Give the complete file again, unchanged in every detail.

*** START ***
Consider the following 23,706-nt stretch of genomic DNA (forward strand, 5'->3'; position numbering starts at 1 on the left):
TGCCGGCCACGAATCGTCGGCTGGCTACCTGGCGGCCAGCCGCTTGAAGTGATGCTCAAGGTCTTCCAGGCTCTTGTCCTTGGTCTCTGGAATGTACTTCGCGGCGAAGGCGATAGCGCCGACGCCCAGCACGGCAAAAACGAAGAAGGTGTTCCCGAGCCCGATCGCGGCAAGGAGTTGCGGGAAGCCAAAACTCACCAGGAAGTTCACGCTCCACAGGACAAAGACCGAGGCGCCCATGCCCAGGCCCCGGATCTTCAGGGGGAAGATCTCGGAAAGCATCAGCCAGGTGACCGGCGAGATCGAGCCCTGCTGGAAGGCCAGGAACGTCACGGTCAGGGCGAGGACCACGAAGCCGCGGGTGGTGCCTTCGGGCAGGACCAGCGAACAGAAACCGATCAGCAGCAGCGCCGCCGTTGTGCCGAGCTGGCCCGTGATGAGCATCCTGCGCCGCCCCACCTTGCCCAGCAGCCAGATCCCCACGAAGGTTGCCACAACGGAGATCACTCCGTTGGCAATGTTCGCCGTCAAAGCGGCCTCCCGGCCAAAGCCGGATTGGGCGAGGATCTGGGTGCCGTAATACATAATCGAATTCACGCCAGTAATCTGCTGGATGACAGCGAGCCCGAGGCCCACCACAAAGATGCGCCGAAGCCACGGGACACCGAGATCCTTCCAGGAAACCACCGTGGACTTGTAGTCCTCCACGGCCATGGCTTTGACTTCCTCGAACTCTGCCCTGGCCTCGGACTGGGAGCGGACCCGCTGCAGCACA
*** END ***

Consider the following 23,706-nt stretch of genomic DNA (forward strand, 5'->3'; position numbering starts at 1 on the left):
TGCCGGCCACGAATCGTCGGCTGGCTACCTGGCGGCCAGCCGCTTGAAGTGATGCTCAAGGTCTTCCAGGCTCTTGTCCTTGGTCTCTGGAATGTACTTCGCGGCGAAGGCGATAGCGCCGACGCCCAGCACGGCAAAAACGAAGAAGGTGTTCCCGAGCCCGATCGCGGCAAGGAGTTGCGGGAAGCCAAAACTCACCAGGAAGTTCACGCTCCACAGGACAAAGACCGAGGCGCCCATGCCCAGGCCCCGGATCTTCAGGGGGAAGATCTCGGAAAGCATCAGCCAGGTGACCGGCGAGATCGAGCCCTGCTGGAAGGCCAGGAACGTCACGGTCAGGGCGAGGACCACGAAGCCGCGGGTGGTGCCTTCGGGCAGGACCAGCGAACAGAAACCGATCAGCAGCAGCGCCGCCGTTGTGCCGAGCTGGCCCGTGATGAGCATCCTGCGCCGCCCCACCTTGCCCAGCAGCCAGATCCCCACGAAGGTTGCCACAACGGAGATCACTCCGTTGGCAATGTTCGCCGTCAAAGCGGCCTCCCGGCCAAAGCCGGATTGGGCGAGGATCTGGGTGCCGTAATACATAATCGAATTCACGCCAGTAATCTGCTGGATGACAGCGAGCCCGAGGCCCACCACAAAGATGCGCCGAAGCCACGGGACACCGAGATCCTTCCAGGAAACCACCGTGGACTTGTAGTCCTCCACGGCCATGGCTTTGACTTCCTCGAACTCTGCCCTGGCCTCGGACTGGGAGCGGACCCGCTGCAGCACA